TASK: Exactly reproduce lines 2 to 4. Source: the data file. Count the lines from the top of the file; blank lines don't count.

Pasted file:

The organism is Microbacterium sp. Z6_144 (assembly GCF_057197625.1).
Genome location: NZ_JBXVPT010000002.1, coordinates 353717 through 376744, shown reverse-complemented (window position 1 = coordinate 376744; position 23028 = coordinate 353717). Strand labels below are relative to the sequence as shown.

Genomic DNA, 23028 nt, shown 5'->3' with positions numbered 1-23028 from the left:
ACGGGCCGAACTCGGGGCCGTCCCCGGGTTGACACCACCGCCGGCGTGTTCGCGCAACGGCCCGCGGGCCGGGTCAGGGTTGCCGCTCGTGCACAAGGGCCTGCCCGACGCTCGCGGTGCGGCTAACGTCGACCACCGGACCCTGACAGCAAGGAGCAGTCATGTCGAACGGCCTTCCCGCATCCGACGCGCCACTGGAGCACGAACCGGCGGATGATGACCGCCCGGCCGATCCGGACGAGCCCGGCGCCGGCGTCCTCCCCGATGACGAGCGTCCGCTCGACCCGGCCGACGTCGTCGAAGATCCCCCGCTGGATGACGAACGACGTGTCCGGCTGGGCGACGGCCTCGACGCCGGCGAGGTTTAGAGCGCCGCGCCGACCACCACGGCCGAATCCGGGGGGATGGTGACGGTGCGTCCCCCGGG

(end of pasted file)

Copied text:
Genome location: NZ_JBXVPT010000002.1, coordinates 353717 through 376744, shown reverse-complemented (window position 1 = coordinate 376744; position 23028 = coordinate 353717). Strand labels below are relative to the sequence as shown.

Genomic DNA, 23028 nt, shown 5'->3' with positions numbered 1-23028 from the left:
ACGGGCCGAACTCGGGGCCGTCCCCGGGTTGACACCACCGCCGGCGTGTTCGCGCAACGGCCCGCGGGCCGGGTCAGGGTTGCCGCTCGTGCACAAGGGCCTGCCCGACGCTCGCGGTGCGGCTAACGTCGACCACCGGACCCTGACAGCAAGGAGCAGTCATGTCGAACGGCCTTCCCGCATCCGACGCGCCACTGGAGCACGAACCGGCGGATGATGACCGCCCGGCCGATCCGGACGAGCCCGGCGCCGGCGTCCTCCCCGATGACGAGCGTCCGCTCGACCCGGCCGACGTCGTCGAAGATCCCCCGCTGGATGACGAACGACGTGTCCGGCTGGGCGACGGCCTCGACGCCGGCGAGGTTTAGAGCGCCGCGCCGACCACCACGGCCGAATCCGGGGGGATGGTGACGGTGCGTCCCCCGGG